San rock drawing
Often drawn by San shamans on specific sections of rock believed to separate the real and spiritual worlds, many of the drawings depict the journeys to the afterlife shamans experienced through trances. These examples of art and early communication show us how our ancestors viewed their surroundings, provide insight into their thoughts, their spiritual worlds and how they lived, hunted and loved.
Other examples include the ‘Cave of Swimmers’ in Wadi Sura, loosely translated as the ‘Valley of the Pictures’ is one of the most famous rock sites of the Sahara, a place known for its sand dunes, a place we cannot begin to imagine human life surviving, however the Sahara was once a very different environment capable of sustaining these emerging human communities. Depicting swimmers, aquatic life, crocodiles, giraffes and animals grazing, the cave art is a historical recording of lakes, vegetation and wildlife thriving and verifies archaeological evidence that up until around 10,000 years ago the Sahara was a lush green Savannah.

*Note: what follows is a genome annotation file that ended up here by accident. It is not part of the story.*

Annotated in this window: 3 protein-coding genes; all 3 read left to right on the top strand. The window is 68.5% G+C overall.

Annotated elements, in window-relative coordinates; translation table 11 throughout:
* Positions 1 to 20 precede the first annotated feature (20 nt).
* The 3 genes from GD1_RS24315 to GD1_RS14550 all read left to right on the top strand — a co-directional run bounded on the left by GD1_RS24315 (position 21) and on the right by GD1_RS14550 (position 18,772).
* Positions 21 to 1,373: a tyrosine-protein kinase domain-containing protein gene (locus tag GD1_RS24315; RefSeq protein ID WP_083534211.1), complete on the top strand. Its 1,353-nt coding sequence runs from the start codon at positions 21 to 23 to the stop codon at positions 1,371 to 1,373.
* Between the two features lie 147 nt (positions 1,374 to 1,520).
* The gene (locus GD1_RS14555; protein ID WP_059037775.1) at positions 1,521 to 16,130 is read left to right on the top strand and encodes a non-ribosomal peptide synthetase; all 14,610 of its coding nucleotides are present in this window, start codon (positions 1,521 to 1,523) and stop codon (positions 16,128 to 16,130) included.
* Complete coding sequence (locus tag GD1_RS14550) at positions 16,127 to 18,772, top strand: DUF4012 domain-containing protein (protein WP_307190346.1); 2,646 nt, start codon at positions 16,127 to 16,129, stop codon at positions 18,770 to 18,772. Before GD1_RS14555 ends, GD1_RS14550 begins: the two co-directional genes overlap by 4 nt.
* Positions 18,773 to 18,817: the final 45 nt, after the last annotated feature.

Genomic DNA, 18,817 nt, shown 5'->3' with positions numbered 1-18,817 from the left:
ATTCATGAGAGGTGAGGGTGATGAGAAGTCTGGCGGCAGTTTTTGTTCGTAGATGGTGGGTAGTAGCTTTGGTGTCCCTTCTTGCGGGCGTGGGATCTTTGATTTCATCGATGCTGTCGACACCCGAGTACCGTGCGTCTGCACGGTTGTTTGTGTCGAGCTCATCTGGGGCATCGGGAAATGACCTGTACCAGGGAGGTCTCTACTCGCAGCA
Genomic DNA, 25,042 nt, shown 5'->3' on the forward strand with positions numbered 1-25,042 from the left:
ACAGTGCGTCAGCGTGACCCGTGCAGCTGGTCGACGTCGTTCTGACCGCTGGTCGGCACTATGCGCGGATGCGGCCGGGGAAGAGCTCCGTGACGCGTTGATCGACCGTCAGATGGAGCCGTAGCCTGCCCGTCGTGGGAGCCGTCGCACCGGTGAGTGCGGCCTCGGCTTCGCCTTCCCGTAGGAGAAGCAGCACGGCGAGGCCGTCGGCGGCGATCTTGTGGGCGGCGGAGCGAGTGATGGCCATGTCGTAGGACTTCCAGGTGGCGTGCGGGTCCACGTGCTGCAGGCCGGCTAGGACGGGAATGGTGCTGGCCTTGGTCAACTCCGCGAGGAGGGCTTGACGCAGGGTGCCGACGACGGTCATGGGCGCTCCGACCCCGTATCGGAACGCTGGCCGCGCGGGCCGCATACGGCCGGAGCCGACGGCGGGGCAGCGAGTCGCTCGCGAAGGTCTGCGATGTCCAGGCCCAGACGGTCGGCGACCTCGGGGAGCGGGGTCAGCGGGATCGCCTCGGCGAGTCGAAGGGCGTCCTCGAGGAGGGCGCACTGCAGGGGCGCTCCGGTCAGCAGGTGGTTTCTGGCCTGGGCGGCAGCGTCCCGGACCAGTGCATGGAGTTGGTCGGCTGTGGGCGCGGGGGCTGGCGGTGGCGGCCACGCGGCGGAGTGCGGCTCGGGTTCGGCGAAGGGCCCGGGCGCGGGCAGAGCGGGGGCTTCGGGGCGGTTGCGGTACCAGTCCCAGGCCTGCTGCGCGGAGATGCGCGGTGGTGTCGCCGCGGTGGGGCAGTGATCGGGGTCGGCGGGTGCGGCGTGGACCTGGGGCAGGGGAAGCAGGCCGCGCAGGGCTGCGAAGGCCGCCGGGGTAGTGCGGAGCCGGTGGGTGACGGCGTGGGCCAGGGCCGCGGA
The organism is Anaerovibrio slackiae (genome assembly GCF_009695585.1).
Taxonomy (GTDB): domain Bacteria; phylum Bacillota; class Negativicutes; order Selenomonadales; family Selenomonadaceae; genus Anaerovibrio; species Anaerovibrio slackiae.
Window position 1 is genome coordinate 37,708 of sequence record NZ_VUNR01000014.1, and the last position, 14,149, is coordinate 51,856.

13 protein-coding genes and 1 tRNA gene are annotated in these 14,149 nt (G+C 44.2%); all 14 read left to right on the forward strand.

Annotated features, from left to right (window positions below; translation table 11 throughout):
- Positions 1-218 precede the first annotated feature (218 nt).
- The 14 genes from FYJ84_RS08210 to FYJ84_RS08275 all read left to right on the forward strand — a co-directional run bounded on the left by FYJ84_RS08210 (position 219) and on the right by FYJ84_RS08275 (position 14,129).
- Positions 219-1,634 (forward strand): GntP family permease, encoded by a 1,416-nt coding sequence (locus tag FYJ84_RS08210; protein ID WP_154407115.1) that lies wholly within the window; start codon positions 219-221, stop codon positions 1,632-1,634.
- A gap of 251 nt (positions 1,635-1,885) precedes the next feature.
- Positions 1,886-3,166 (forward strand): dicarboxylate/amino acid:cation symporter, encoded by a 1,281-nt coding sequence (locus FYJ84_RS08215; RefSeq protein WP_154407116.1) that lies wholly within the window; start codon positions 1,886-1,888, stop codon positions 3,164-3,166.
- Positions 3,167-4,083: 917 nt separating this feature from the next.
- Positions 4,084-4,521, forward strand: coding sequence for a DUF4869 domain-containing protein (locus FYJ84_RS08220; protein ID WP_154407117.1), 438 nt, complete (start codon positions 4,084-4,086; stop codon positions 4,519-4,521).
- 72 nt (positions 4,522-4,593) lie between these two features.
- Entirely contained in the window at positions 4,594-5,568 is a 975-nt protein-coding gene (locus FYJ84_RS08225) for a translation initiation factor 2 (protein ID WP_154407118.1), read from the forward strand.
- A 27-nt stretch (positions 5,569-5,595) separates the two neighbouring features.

Those early San drawings referred to before also reveal how advanced and innovative the painting materials were despite their great age. Paints were made out of charcoal, bone, iron oxide, clay, faeces, blood and fat whilst fingers and broken-up bone (sometimes made into a brush with feathers or horsehair) were used to apply the pigment to the stone.
Alongside this ancient spirituality of the Drakensberg rock art there were huge advances made in mathematics, navigation, astronomy, engineering and medicine over the millennia. When we think of ‘advanced’ African civilisation we often think only of Egypt, but advances were being made across the continent, have you ever heard of Kush?